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Bible verses about Church as Woman
(From Forerunner Commentary)

Genesis 37:6-10

In Genesis, Jacob clearly understood that he was the sun, his wife was the moon, and his twelve children were the stars. This is the root of the nation of Israel. In Revelation, these symbols are used for two reasons. One is to signify the root of the woman portrayed there, that she is Israelitish: sun, moon, stars—Jacob, Rachel, and the twelve sons. But the sun, moon, and stars also have a secondary meaning: to indicate glory. She is a glorious woman—one that can be associated with the glorious things in the heaven—the sun, moon, and stars.

Note this allusion to glory because, as God is looking at Israel at this time—that is, in the prophetic sense, in the time within the prophecies—Israel is glorious. Israel's beginning was glorious—glorious as the heavenly bodies.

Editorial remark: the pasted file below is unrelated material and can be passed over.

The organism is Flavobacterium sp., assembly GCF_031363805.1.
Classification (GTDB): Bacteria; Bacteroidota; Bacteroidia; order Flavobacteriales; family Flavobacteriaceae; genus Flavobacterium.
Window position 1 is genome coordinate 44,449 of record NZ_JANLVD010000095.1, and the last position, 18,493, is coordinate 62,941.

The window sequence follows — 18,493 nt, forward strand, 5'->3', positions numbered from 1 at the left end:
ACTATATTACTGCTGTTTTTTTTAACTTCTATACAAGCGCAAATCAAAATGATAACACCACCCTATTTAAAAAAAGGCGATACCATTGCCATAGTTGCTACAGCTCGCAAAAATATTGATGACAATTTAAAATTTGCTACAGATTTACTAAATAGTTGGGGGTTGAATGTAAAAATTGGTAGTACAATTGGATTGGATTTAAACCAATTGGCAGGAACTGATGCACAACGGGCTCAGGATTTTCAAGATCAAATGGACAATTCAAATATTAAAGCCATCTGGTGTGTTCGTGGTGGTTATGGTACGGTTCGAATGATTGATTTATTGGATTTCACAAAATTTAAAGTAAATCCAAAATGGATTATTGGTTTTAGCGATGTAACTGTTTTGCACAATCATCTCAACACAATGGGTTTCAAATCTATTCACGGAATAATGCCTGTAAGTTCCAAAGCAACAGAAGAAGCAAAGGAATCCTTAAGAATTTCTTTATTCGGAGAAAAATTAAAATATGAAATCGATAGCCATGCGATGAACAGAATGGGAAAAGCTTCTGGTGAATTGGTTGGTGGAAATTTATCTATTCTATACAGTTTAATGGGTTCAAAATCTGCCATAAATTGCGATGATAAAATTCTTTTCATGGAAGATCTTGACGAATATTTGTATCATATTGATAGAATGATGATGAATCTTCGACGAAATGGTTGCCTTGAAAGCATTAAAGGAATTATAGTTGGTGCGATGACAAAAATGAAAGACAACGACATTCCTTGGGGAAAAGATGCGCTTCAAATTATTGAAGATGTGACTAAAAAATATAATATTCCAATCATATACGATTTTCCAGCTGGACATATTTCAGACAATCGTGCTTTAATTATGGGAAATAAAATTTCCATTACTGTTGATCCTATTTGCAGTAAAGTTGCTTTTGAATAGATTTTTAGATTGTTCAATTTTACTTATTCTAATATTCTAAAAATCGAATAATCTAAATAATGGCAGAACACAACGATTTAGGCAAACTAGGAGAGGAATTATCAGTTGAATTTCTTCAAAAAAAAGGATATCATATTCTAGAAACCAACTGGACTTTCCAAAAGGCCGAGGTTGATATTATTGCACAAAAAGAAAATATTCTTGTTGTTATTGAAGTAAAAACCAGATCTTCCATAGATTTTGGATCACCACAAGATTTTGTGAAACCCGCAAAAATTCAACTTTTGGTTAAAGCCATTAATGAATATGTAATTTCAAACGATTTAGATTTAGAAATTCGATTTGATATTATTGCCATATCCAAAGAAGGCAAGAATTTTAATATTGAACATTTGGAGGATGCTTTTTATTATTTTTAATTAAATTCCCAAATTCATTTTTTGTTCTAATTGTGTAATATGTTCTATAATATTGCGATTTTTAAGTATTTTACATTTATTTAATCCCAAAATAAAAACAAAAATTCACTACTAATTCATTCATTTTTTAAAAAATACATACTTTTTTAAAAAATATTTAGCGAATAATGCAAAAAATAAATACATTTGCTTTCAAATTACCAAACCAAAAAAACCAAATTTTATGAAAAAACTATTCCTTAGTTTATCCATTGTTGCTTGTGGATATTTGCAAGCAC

John W. Ritenbaugh
Where Is the Beast? (Part 3)


 

Song of Solomon 1:1

Though the scenes of the book take place in an atmosphere of romantic and even sexual encounters, this is only the first and most obvious level of understanding. On other levels, Jewish rabbis allegorize God and Israel from its poetry, and Christians see Christ and His Bride, the church. As an instruction manual regarding the intimacy of the relationship between God and the Christian, the Song of Songs is without peer.

Any understanding of the Song of Songs, however, must begin with the book's characters. A young woman, a shepherdess, called the Shulamite in some Bible versions, has fallen in love with a man, whom she calls "my beloved." Some think this man is Solomon, a king; others say he is a shepherd. Some go so far as to say there are two men vying for the Shulamite's affections. In addition, the daughters of Jerusalem act as a chorus, commenting on and reacting to the words of the Shulamite. Her brothers may also have a few lines (Song 2:15; 8:8-9).

In Christian circles, the Shulamite and the Beloved are easily identified as types of the church and Christ. The daughters of Jerusalem and the Shulamite's brothers are harder to pinpoint as specific groups of people, but we can deduce a general identification from Song of Songs 2:2-3: